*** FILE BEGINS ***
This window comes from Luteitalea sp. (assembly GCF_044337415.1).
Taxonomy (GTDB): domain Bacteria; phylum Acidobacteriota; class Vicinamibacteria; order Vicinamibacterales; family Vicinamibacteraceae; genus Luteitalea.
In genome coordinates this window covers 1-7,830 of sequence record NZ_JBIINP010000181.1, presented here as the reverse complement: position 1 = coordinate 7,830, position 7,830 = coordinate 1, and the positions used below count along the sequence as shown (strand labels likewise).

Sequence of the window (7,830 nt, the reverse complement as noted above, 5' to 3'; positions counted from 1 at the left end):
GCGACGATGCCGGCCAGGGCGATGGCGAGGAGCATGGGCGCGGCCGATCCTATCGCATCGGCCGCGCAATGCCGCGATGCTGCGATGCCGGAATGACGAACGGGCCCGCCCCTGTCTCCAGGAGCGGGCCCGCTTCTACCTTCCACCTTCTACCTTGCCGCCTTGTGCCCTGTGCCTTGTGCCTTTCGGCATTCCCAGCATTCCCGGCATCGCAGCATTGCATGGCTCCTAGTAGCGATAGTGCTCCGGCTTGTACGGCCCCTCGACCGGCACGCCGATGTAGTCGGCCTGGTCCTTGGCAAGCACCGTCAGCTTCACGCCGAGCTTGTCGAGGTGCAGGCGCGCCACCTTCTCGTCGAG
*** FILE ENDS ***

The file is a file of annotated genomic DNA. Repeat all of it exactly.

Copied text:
This window comes from Luteitalea sp. (assembly GCF_044337415.1).
Taxonomy (GTDB): domain Bacteria; phylum Acidobacteriota; class Vicinamibacteria; order Vicinamibacterales; family Vicinamibacteraceae; genus Luteitalea.
In genome coordinates this window covers 1-7,830 of sequence record NZ_JBIINP010000181.1, presented here as the reverse complement: position 1 = coordinate 7,830, position 7,830 = coordinate 1, and the positions used below count along the sequence as shown (strand labels likewise).

Sequence of the window (7,830 nt, the reverse complement as noted above, 5' to 3'; positions counted from 1 at the left end):
GCGACGATGCCGGCCAGGGCGATGGCGAGGAGCATGGGCGCGGCCGATCCTATCGCATCGGCCGCGCAATGCCGCGATGCTGCGATGCCGGAATGACGAACGGGCCCGCCCCTGTCTCCAGGAGCGGGCCCGCTTCTACCTTCCACCTTCTACCTTGCCGCCTTGTGCCCTGTGCCTTGTGCCTTTCGGCATTCCCAGCATTCCCGGCATCGCAGCATTGCATGGCTCCTAGTAGCGATAGTGCTCCGGCTTGTACGGCCCCTCGACCGGCACGCCGATGTAGTCGGCCTGGTCCTTGGCAAGCACCGTCAGCTTCACGCCGAGCTTGTCGAGGTGCAGGCGCGCCACCTTCTCGTCGAG